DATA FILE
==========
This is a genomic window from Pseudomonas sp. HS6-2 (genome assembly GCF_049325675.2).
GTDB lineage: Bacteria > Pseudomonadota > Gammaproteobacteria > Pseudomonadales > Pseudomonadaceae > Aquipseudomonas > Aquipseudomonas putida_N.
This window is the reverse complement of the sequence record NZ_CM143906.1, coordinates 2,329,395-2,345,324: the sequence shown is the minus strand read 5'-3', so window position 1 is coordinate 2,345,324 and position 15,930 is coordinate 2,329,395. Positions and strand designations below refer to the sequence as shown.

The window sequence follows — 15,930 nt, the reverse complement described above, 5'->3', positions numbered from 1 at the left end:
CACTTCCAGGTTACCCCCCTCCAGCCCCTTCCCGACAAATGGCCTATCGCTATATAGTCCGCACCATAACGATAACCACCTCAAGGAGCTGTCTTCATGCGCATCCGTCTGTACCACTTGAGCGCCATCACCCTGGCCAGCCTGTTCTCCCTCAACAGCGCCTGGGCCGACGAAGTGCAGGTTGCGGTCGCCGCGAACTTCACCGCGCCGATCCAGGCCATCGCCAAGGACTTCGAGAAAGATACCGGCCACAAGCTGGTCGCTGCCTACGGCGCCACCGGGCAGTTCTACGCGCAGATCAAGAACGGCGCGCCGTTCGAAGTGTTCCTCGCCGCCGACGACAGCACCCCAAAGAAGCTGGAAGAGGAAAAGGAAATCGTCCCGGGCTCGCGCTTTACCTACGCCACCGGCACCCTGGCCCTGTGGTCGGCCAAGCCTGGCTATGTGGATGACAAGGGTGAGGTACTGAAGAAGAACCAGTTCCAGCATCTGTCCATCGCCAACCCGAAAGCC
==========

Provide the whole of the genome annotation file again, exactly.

This is a genomic window from Pseudomonas sp. HS6-2 (genome assembly GCF_049325675.2).
GTDB lineage: Bacteria > Pseudomonadota > Gammaproteobacteria > Pseudomonadales > Pseudomonadaceae > Aquipseudomonas > Aquipseudomonas putida_N.
This window is the reverse complement of the sequence record NZ_CM143906.1, coordinates 2,329,395-2,345,324: the sequence shown is the minus strand read 5'-3', so window position 1 is coordinate 2,345,324 and position 15,930 is coordinate 2,329,395. Positions and strand designations below refer to the sequence as shown.

The window sequence follows — 15,930 nt, the reverse complement described above, 5'->3', positions numbered from 1 at the left end:
CACTTCCAGGTTACCCCCCTCCAGCCCCTTCCCGACAAATGGCCTATCGCTATATAGTCCGCACCATAACGATAACCACCTCAAGGAGCTGTCTTCATGCGCATCCGTCTGTACCACTTGAGCGCCATCACCCTGGCCAGCCTGTTCTCCCTCAACAGCGCCTGGGCCGACGAAGTGCAGGTTGCGGTCGCCGCGAACTTCACCGCGCCGATCCAGGCCATCGCCAAGGACTTCGAGAAAGATACCGGCCACAAGCTGGTCGCTGCCTACGGCGCCACCGGGCAGTTCTACGCGCAGATCAAGAACGGCGCGCCGTTCGAAGTGTTCCTCGCCGCCGACGACAGCACCCCAAAGAAGCTGGAAGAGGAAAAGGAAATCGTCCCGGGCTCGCGCTTTACCTACGCCACCGGCACCCTGGCCCTGTGGTCGGCCAAGCCTGGCTATGTGGATGACAAGGGTGAGGTACTGAAGAAGAACCAGTTCCAGCATCTGTCCATCGCCAACCCGAAAGCC